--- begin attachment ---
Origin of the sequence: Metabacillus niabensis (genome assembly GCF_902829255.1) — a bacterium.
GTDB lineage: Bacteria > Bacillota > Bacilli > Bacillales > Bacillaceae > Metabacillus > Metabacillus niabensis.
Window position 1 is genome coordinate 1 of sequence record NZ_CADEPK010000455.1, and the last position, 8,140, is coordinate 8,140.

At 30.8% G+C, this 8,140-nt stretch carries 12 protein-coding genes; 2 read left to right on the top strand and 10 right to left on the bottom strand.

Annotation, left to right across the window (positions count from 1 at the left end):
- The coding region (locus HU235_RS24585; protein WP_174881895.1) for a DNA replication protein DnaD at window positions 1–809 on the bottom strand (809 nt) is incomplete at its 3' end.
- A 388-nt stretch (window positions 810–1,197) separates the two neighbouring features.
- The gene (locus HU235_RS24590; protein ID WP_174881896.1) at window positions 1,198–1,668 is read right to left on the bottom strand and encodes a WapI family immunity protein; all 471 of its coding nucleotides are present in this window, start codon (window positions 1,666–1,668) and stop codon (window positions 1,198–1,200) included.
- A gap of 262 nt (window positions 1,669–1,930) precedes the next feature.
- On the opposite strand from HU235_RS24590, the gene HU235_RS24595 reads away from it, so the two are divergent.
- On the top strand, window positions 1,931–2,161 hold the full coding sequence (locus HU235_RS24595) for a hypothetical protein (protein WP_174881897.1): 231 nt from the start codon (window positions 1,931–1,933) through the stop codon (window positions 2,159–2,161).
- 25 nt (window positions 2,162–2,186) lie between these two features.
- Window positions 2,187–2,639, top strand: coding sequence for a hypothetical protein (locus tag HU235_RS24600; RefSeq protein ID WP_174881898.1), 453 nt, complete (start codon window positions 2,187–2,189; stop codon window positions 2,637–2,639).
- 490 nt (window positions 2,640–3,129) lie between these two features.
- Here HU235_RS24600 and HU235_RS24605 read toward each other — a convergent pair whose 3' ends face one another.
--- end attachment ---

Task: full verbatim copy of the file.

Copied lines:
Origin of the sequence: Metabacillus niabensis (genome assembly GCF_902829255.1) — a bacterium.
GTDB lineage: Bacteria > Bacillota > Bacilli > Bacillales > Bacillaceae > Metabacillus > Metabacillus niabensis.
Window position 1 is genome coordinate 1 of sequence record NZ_CADEPK010000455.1, and the last position, 8,140, is coordinate 8,140.

At 30.8% G+C, this 8,140-nt stretch carries 12 protein-coding genes; 2 read left to right on the top strand and 10 right to left on the bottom strand.

Annotation, left to right across the window (positions count from 1 at the left end):
- The coding region (locus HU235_RS24585; protein WP_174881895.1) for a DNA replication protein DnaD at window positions 1–809 on the bottom strand (809 nt) is incomplete at its 3' end.
- A 388-nt stretch (window positions 810–1,197) separates the two neighbouring features.
- The gene (locus HU235_RS24590; protein ID WP_174881896.1) at window positions 1,198–1,668 is read right to left on the bottom strand and encodes a WapI family immunity protein; all 471 of its coding nucleotides are present in this window, start codon (window positions 1,666–1,668) and stop codon (window positions 1,198–1,200) included.
- A gap of 262 nt (window positions 1,669–1,930) precedes the next feature.
- On the opposite strand from HU235_RS24590, the gene HU235_RS24595 reads away from it, so the two are divergent.
- On the top strand, window positions 1,931–2,161 hold the full coding sequence (locus HU235_RS24595) for a hypothetical protein (protein WP_174881897.1): 231 nt from the start codon (window positions 1,931–1,933) through the stop codon (window positions 2,159–2,161).
- 25 nt (window positions 2,162–2,186) lie between these two features.
- Window positions 2,187–2,639, top strand: coding sequence for a hypothetical protein (locus tag HU235_RS24600; RefSeq protein ID WP_174881898.1), 453 nt, complete (start codon window positions 2,187–2,189; stop codon window positions 2,637–2,639).
- 490 nt (window positions 2,640–3,129) lie between these two features.
- Here HU235_RS24600 and HU235_RS24605 read toward each other — a convergent pair whose 3' ends face one another.